Tuesday, April 1, 2008

A Seven-Pound Book

At a recent book signing, a woman was examining me and my new book. When found out I did the cover art as well, she said with disgust, "You write AND paint? Oh, I don't like you."

"Wait a minute," I said, "I can't keep house. I'm extremely messy. How's that?"

"That's better." And she smiled, feeling slightly superior at least in one area of our lives.

Well lady, here's another imperfection. I've gained weight. There. I said it. In the last four years, two children and three books, I've gained 7.3 pounds. Not the willy nilly weight that comes and goes easily, but the boy-this-is-stubborn-I-ain't-going-nowhere kind of weight. It SEEMS, and someone correct me if I'm wrong, but this writing lifestyle does a doozy on your hind side. Authors, can I get an Amen?

So here's the deal. I have this obnoxious Weight Watchers scale in my bathroom that tells you way to much information. It's digital. It's not one of those step on and step off things with the little red arm that points to your number. It's a bit complicated, and as such, I decided to leave the big red sticker on it that tells me how to work the thing. Lest I forget between usage.

I realized something this morning about that dad-gum scale. It's a whole lot like my writing process. Let me explain.

Step 1: Tap Here

You must tap with your toe the big red sticker on the glass scale. Tapping is crucial. It gets the ball rolling. Without the tapping, nothing happens. Same in my writing. I tap into two places, my head and my heart. Tap, tap. In my writing life, I "Tapped Here" a couple months ago after I turned in my last manuscript for a book that will be coming out next spring.

Step 2: Wait for 0.0
Once you've "Tapped here", you must WAIT for the digitized 0.0 to show up before you can do anything. If you get on the scale before the 0.0 appears, you will see this: ERR

ERR. This, to me, is the most maddening part of the writing process. The waiting. The false starts. The ERRs staring me in the face. I pray, I ponder, I pay attention to anything and everything around me, searching, squeezing, pressing my brain cells and my heart for that thing, that ONE thing, that is speaking to me the loudest. That story that I must tell and commit the next however-many-months to. This, I'm afraid, is when I also begin to eat. A lot. Not only am I trying to come up with an idea, I am out promoting my book that's just come out. Raise your hand if you know that authors eating out on the road is not good for the waistline. And for me, double whammy, when my brain is in search mode, it initiates a repetitive hand-to-mouth reflex.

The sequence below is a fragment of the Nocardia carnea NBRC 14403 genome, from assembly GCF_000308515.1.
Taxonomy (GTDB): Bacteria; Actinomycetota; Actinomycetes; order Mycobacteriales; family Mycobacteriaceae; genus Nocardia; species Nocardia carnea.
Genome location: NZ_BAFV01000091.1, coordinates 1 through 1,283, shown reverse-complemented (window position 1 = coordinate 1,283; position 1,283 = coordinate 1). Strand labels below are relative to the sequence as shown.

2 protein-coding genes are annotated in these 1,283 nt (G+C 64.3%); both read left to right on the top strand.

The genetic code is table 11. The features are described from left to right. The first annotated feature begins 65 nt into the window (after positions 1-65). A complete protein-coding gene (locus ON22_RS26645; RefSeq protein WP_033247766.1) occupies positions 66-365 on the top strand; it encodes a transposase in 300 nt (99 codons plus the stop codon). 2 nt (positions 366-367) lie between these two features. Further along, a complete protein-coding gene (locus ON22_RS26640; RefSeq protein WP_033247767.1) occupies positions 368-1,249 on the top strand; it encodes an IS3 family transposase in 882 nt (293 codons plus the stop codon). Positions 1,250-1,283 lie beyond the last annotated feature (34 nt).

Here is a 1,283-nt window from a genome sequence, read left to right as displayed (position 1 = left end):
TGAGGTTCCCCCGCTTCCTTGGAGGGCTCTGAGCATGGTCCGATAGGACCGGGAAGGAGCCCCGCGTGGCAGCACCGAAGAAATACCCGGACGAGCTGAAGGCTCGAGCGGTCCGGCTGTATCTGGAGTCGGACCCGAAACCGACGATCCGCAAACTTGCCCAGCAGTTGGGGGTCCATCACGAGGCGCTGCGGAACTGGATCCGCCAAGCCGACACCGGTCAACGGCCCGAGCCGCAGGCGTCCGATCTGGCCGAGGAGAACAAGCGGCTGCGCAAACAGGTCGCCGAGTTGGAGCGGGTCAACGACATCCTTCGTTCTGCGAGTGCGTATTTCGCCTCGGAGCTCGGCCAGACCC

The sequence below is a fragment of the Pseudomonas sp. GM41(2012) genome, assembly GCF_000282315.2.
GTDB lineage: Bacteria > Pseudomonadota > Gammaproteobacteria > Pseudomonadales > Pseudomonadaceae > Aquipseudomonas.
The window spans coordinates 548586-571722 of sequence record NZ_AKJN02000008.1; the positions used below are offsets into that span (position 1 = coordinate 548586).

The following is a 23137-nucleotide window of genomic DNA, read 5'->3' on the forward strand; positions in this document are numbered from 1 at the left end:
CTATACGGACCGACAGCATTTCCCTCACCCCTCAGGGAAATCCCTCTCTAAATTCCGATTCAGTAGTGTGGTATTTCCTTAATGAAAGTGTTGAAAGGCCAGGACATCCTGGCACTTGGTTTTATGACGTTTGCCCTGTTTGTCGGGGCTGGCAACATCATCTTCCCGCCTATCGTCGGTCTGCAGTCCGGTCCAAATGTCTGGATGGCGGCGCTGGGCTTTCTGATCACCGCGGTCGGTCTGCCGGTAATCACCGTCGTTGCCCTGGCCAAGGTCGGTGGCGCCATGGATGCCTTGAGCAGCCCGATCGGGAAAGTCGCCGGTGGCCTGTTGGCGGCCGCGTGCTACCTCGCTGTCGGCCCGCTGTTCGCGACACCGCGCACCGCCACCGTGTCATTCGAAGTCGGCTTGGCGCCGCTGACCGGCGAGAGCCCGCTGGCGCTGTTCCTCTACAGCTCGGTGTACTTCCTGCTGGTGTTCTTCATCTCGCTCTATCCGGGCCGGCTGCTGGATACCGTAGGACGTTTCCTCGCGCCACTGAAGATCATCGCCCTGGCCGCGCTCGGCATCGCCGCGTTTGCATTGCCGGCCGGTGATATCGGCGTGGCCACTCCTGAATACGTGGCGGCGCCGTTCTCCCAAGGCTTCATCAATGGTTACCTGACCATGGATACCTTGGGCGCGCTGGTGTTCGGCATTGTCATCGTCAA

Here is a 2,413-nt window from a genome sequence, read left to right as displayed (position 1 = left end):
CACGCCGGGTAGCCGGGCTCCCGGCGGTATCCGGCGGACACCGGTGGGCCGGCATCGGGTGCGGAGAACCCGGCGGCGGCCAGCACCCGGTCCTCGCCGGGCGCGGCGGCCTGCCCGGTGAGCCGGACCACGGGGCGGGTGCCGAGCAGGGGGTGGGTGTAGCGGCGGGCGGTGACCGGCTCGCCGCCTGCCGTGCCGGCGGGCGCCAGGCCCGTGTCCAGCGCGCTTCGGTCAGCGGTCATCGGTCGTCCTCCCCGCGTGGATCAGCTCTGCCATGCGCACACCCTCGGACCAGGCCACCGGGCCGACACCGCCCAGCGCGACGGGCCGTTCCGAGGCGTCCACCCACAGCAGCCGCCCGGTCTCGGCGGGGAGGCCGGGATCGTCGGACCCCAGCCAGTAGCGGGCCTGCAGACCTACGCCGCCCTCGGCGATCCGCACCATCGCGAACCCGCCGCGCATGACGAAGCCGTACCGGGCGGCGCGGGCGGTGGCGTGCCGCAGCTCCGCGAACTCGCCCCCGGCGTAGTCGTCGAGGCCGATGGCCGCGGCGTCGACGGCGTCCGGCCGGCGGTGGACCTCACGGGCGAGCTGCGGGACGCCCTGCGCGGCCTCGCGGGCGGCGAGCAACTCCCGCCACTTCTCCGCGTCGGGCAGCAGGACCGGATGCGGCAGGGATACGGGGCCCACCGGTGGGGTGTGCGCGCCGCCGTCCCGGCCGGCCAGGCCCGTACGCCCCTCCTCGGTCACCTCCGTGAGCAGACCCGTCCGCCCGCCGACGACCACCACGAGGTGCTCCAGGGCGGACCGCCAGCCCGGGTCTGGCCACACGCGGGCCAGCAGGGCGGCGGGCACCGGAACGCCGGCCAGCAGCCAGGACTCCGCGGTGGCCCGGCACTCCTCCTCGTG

Thank you Lord, I'm happy to say my scale zeroed out yesterday. Hooray! No more ERR staring at me, but a put-your-finger-on-it 0.0. I have my story idea. Angels are singing somewhere. It took a while, but Whew!

Step 3: Step On

Step on. Step on. Now is the time I can step on the scale and see my present and future. I see my weight, my body fat weight, my body fat percentage, my body water, and my bone density. Uggh. This is not such a good thing. Look at all the work I have to do in so many areas. I'll have to watch my calories. I'll have to exercise. I'll have to change the way I do things in order to reach my goal. I'll admit, it looks like a lot of work. Am I up for this challenge?
The scale is like my writing life, as I said. I see my goal with this new book. I must say, the challenge is steep. Look at all the things I have to do. In the next seven months, I will have to change the way I do things, get more disciplined, more focused with my time, with my energy. I'll have to pray daily for inspiration. I'll have to exercise my mind and my fingers. At the end of this book, I want to be 75,000 words heavier and 7 pounds lighter. The challenge begins today. I'm officially in mind/body training.

See, if I don't get a handle on this, I'm doomed. At this rate, I won't be able to get out of my seat in another few books. Writing is my passion. My life. I want to keep doing this thing that maddens me and gives me such euphoric joy. I do not, however, want to gain weight with each and every book I squeeze out.

The metaphor (scale to writing) is a little cheesy, I'll admit. Mmmm. cheese. But do any of you writers find that it's easy to ignore your body and your health when you're writing? How is it that matters of the mind and heart can make us stick our body on the bottom of the priority list?

My wake up call came when I stepped on my infuriating scale this morning and saw how much work I have to do in the next seven months. But if there's one thing I've learned as a writer, it's that the best things in life are worth fighting for. The harder it is, the bigger the pay off.

I'm up for the challenge.

If any of you writers out there would like to give me your tips on beating the bulge, I'd be much obliged. Please comment or send me a note at nicole@nicoleseitz.com


Nicole Seitz is a South Carolina Lowcountry native and the author of The Spirit of Sweetgrass as well as a freelance writer/illustrator who has published in numerous low country magazines. A graduate of the University of North Carolina at Chapel Hill's School of Journalism, she also has a bachelor's degree in illustration from Savannah College of Art & Design. Nicole hails from Mount Pleasant, South Carolina where she writes, paints her covers, and lives with her husband and two small children. Today she is working on her next book.

Trouble the Water
Nicole Seitz
Released March 11, 2008
Thomas Nelson
Trade Paper, ISBN-10 1595544003
Visit http://www.nicoleseitz.com/

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